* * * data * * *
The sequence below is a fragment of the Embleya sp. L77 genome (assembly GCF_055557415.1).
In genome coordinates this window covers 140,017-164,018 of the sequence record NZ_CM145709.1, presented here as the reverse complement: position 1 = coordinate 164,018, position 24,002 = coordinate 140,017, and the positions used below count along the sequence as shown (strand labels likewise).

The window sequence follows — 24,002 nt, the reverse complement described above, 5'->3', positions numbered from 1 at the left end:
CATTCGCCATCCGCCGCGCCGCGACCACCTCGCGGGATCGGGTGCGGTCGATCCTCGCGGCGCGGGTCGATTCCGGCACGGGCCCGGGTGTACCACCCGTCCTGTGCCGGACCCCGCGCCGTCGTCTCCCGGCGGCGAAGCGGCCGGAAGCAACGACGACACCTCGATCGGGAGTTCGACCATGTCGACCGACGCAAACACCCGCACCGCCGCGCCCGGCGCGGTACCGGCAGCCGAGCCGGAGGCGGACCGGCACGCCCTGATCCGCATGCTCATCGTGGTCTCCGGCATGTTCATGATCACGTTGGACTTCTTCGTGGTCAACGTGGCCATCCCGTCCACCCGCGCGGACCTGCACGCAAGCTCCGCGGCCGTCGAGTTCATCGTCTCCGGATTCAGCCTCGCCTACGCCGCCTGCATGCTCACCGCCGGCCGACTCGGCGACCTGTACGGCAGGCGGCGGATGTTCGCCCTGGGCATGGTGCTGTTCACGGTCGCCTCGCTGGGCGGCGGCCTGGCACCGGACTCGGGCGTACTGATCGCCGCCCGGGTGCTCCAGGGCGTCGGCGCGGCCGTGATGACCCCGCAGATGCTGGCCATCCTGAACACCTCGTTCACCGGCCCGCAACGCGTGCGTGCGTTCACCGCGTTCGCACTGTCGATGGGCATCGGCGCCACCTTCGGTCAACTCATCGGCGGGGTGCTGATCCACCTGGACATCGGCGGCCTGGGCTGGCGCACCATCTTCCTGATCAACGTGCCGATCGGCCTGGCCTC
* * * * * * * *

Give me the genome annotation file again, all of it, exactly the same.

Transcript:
The sequence below is a fragment of the Embleya sp. L77 genome (assembly GCF_055557415.1).
In genome coordinates this window covers 140,017-164,018 of the sequence record NZ_CM145709.1, presented here as the reverse complement: position 1 = coordinate 164,018, position 24,002 = coordinate 140,017, and the positions used below count along the sequence as shown (strand labels likewise).

The window sequence follows — 24,002 nt, the reverse complement described above, 5'->3', positions numbered from 1 at the left end:
CATTCGCCATCCGCCGCGCCGCGACCACCTCGCGGGATCGGGTGCGGTCGATCCTCGCGGCGCGGGTCGATTCCGGCACGGGCCCGGGTGTACCACCCGTCCTGTGCCGGACCCCGCGCCGTCGTCTCCCGGCGGCGAAGCGGCCGGAAGCAACGACGACACCTCGATCGGGAGTTCGACCATGTCGACCGACGCAAACACCCGCACCGCCGCGCCCGGCGCGGTACCGGCAGCCGAGCCGGAGGCGGACCGGCACGCCCTGATCCGCATGCTCATCGTGGTCTCCGGCATGTTCATGATCACGTTGGACTTCTTCGTGGTCAACGTGGCCATCCCGTCCACCCGCGCGGACCTGCACGCAAGCTCCGCGGCCGTCGAGTTCATCGTCTCCGGATTCAGCCTCGCCTACGCCGCCTGCATGCTCACCGCCGGCCGACTCGGCGACCTGTACGGCAGGCGGCGGATGTTCGCCCTGGGCATGGTGCTGTTCACGGTCGCCTCGCTGGGCGGCGGCCTGGCACCGGACTCGGGCGTACTGATCGCCGCCCGGGTGCTCCAGGGCGTCGGCGCGGCCGTGATGACCCCGCAGATGCTGGCCATCCTGAACACCTCGTTCACCGGCCCGCAACGCGTGCGTGCGTTCACCGCGTTCGCACTGTCGATGGGCATCGGCGCCACCTTCGGTCAACTCATCGGCGGGGTGCTGATCCACCTGGACATCGGCGGCCTGGGCTGGCGCACCATCTTCCTGATCAACGTGCCGATCGGCCTGGCCTC